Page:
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What do you use to poach eggs? [Moved from Cookware]

  • j

I've tried several methods. For 1 egg sometimes I just boil the water give it a good stir and drop the egg in but I get a lot of waist that way, I have a little tray that fits in a skillet of boiling water, big enough for 3 eggs, but a large egg over flows, I used to have some rings, kinda like tuna cans missing the top and bottom bu the eggs would stick and I broke the yokes getting them out too often. Just wanted to know what woks for others.

TIA
Jack

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  1. Use only the very freshest eggs....

    I myself prefer to deep fry (quick poach if you will) in very hot olive oil; the effect is stunning. The is what a fried egg means in Spain and other places. Way better....

    2 Replies
    1. re: Karl S

      i have to try this sometime. thanks

      1. re: Karl S

        Thanks, I might give that a try

      2. I generally get some water boiling, not a rolling boil though, add a tablespoon of vinegar, red or white works fine, and crack in the egg. The vinegar keeps the white together much better than not having vinegar.
        I learned this from an old chef at the New England Culinary Institute.

        2 Replies
        1. re: Ginsu2

          The vinagar does seem to help, thanks

          1. re: Jack_

            Yep, I do it just like Ginsu2 (see above) with a rolling boil and white vinegar.

            TT

        2. Question: I typically use Ginsu2's method, but often my eggs sink, so I'll use a non-stick pot then carefully remove them from the bottom in one piece and let them finish poaching, but I realize it's not going correctly. Does the sinking mean they're not fresh?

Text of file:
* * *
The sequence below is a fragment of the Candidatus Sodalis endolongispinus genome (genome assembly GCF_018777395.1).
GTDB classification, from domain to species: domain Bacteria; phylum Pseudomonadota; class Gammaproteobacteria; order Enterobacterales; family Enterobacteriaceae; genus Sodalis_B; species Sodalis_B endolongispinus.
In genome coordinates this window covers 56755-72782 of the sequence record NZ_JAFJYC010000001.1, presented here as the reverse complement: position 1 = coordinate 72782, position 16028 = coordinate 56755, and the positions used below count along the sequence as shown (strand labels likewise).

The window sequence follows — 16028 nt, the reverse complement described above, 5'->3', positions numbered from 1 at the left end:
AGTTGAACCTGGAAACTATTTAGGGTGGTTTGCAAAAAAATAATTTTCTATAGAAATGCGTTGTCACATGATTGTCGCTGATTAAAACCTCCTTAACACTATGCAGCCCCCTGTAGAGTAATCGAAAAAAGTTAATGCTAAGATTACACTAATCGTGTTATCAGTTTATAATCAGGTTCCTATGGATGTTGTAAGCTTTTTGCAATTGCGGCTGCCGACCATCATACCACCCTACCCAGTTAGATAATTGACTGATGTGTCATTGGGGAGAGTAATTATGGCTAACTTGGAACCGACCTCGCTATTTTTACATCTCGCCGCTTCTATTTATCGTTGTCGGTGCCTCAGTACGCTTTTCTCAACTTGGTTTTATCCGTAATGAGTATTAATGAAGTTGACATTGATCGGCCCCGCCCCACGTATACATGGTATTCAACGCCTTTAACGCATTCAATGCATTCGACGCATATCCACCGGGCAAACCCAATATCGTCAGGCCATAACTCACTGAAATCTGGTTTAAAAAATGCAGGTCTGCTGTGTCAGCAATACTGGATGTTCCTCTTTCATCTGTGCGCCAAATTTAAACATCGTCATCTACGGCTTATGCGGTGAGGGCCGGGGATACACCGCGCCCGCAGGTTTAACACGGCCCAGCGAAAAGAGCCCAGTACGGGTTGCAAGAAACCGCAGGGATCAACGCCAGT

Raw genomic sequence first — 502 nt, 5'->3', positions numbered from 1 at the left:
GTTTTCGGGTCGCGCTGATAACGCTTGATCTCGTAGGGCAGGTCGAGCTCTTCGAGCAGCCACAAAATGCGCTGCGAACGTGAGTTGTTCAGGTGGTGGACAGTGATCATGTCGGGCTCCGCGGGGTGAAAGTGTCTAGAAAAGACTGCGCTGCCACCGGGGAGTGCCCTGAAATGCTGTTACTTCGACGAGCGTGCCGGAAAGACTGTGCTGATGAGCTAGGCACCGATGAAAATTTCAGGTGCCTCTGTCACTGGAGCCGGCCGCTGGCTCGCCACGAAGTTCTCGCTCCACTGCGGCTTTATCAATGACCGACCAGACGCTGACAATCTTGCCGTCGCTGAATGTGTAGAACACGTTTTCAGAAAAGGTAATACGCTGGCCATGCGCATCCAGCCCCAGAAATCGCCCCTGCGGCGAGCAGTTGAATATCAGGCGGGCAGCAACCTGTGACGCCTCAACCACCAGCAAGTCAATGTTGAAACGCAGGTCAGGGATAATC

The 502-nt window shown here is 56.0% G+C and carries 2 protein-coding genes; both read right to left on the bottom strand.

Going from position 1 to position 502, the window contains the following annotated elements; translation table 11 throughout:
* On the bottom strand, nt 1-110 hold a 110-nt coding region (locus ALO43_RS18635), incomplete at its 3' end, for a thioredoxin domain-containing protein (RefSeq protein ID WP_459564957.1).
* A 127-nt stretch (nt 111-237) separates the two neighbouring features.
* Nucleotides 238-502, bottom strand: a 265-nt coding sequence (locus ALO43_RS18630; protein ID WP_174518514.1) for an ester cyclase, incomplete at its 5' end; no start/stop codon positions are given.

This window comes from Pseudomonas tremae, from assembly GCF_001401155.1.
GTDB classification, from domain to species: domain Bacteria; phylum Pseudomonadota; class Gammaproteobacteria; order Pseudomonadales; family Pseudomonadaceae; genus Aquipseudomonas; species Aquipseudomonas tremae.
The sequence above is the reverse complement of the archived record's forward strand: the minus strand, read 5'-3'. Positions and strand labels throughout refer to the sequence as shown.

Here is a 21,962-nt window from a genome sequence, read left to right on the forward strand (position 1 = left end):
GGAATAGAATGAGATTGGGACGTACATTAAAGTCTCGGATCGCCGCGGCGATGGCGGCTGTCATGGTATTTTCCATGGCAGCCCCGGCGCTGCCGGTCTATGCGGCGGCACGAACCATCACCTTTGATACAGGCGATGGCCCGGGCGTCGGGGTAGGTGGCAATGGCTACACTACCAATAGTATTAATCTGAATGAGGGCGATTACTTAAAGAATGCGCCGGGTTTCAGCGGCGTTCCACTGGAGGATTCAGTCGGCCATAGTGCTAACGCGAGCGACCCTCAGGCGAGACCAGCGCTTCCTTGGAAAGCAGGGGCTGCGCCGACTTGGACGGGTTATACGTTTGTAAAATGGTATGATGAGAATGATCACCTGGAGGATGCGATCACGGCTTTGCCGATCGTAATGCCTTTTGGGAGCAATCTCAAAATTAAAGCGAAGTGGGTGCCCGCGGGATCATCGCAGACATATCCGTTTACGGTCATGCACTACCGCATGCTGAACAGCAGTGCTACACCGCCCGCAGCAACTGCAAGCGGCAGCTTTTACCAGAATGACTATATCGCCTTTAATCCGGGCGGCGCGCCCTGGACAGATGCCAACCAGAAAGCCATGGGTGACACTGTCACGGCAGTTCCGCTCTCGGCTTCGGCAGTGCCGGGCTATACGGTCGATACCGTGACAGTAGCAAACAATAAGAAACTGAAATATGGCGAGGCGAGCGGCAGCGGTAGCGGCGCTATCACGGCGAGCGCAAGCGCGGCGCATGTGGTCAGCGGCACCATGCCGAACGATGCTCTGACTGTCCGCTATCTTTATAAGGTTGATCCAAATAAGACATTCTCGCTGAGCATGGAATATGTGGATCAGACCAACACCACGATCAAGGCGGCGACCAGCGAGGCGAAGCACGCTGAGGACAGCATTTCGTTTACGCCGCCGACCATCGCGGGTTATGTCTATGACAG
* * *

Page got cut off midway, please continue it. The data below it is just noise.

1 Reply
          1. re: debkitchen

            One thing you can do is pass a slotted spoon gently over the surface of the water (water only simmering) until the egg floats. Then if you want to give it a rolling boil at that point, it will no longer stick to the bottom. Usually when vinegar is used, the egg is rinsed afterwards.

          2. I do mine one at a time in a very small sauce pan with water - bring the water just to a boil, add a little vinegar, let the water simmer down a bit, crack the fresh egg into a small ladle, then gently immerse into the water - cook for three minutes with the water barely moving (if at all). After trying a lot of different methods/tips (including placing the egg in its shell in the water for ten seconds or so before cracking/making a whirlpool), this method has consistently worked best for me. I'm usually only making one or two eggs. Once it's done, I place it on a paper towel. I guess I could branch out and trying doing two at once!

            1. In a rich pasta sauce.

              I made a ragu a few months ago and had some leftovers in my freezer. Drop an egg into a well made in the sauce, simmer at a low low heat for a few minutes and then scoop out the egg and a protion of the sauce. Great with a piece of garlic toast as a simple dinner but be sure to use a rich, thick sauce.

              1 Reply
              1. re: Ernie Diamond

                Actually, I love to poach eggs in Marcella Hazan's famous tomato sauce with butter and onion (after removing the onion)....